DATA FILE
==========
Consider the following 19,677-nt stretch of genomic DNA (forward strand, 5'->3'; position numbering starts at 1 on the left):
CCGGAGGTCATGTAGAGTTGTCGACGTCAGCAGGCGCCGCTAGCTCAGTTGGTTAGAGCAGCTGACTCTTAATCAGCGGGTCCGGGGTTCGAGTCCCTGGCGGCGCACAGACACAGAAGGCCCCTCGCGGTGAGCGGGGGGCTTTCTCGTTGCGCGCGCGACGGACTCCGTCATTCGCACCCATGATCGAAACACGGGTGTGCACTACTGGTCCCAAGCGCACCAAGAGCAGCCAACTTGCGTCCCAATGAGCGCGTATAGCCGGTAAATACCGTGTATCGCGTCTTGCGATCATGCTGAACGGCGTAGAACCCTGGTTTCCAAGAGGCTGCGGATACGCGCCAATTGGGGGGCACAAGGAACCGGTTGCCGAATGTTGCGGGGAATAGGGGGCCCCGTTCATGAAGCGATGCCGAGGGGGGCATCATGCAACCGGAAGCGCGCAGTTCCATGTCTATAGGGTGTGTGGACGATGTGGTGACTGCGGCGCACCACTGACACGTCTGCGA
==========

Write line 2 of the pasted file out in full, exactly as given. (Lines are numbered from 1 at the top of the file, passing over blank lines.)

CCGGAGGTCATGTAGAGTTGTCGACGTCAGCAGGCGCCGCTAGCTCAGTTGGTTAGAGCAGCTGACTCTTAATCAGCGGGTCCGGGGTTCGAGTCCCTGGCGGCGCACAGACACAGAAGGCCCCTCGCGGTGAGCGGGGGGCTTTCTCGTTGCGCGCGCGACGGACTCCGTCATTCGCACCCATGATCGAAACACGGGTGTGCACTACTGGTCCCAAGCGCACCAAGAGCAGCCAACTTGCGTCCCAATGAGCGCGTATAGCCGGTAAATACCGTGTATCGCGTCTTGCGATCATGCTGAACGGCGTAGAACCCTGGTTTCCAAGAGGCTGCGGATACGCGCCAATTGGGGGGCACAAGGAACCGGTTGCCGAATGTTGCGGGGAATAGGGGGCCCCGTTCATGAAGCGATGCCGAGGGGGGCATCATGCAACCGGAAGCGCGCAGTTCCATGTCTATAGGGTGTGTGGACGATGTGGTGACTGCGGCGCACCACTGACACGTCTGCGA